Scheme will target smaller charities and social enterprises based in deprived areas.
Access – The Foundation for Social Investment is set to receive £20m from dormant assets to extend its support for charities and social enterprises in England, it was announced today. The £20m from dormant assets will enable finance to flow to charities and social enterprises looking to grow or diversify their business models, particularly those unlikely to have taken on social investment before such as smaller organisations or those based in deprived areas. The finance offered will principally be in the form of small flexible unsecured loans to organisations seeking to use the funds to create more social impact.
Access will make the £20m available to social investment providers as grants for them to match with finance raised from other investors, allowing them to offer the type of finance that smaller charities and social enterprises need – typically smaller pots of money to organisations without an established history of taking on finance.
This new programme will significantly increase the availability of finance to charities and social enterprises and help to improve the lives of people and communities. It will build on the Growth Fund, a £50m partnership which uses a combination of grant funding, made possible thanks to National Lottery players, and loan finance from Big Society Capital and other co-investors, to address specific gaps in the social investment market. The programme, delivered by Access through a range of social investors, has transformed the social investment market over the last six years and is due to make its final investments in 2022.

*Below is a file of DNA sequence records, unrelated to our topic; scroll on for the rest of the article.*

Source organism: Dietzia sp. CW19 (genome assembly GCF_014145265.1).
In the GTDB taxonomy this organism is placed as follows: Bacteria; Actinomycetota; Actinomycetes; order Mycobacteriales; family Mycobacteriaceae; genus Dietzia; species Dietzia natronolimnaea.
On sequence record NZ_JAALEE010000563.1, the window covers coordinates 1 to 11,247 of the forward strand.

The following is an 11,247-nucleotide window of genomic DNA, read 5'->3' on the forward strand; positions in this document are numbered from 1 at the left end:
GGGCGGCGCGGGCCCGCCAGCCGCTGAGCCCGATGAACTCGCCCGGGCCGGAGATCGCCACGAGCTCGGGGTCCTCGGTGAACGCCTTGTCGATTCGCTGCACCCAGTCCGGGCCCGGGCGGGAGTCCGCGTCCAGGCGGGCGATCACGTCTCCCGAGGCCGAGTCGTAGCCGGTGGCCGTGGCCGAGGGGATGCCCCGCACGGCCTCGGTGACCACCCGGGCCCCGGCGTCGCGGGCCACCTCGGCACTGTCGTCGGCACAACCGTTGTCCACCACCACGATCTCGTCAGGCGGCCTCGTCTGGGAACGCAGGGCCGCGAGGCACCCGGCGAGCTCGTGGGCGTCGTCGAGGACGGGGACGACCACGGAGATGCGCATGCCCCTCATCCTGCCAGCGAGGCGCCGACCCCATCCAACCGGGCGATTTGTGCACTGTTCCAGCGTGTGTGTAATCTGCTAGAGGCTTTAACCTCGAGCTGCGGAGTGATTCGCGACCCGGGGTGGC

The Growth Fund significantly increased the supply of smaller scale unsecured loans and targeted funds to those areas most in need – with half of Growth Fund invested in the most deprived 30% of neighbourhoods. Over 600 investments have been made by the 14 social investors, with an average investment size of £67k. This is much closer to the clear pattern of demand from the sector for smaller amounts of finance than the wider social investment market (an SEUK survey found that social enterprises were asking for a median amount of 50k). Overall, the latest data available suggests that the programme contributed around a fifth of the loans made by social investors over the last few years.
Seb Elsworth, chief executive of Access – the Foundation for Social Investment said:
“Communities need the support that charities and social enterprises can provide, creating vital jobs and addressing entrenched social problems. But too often, they can struggle to get the finance they need to innovate or grow. The additional £20 million from dormant assets will help us and our partners to deliver the small-scale loans that most charities and social enterprises need and further target investment into places and communities that have been previously overlooked.
“To date, the Growth Fund has supported charities and social enterprises in some of our most deprived communities, four times that of the wider social investment market, by combining grants with loans in a blended finance package. Drawing on what we have learnt to date, we will target this additional investment in the best way possible, increasing the availability of smaller scale unsecured loans for charities and social enterprises.
“Because of its reach into communities, blended finance is now an essential part of the social investment market. This builds on the work we and others have done to date and the sustained commitment of early pioneers such as the National Lottery Community Fund, the largest funder of community activity in the UK, who should be applauded for supporting the development of an investment eco-system that works for all charities and social enterprises, particularly smaller organisations or those working in deprived areas.”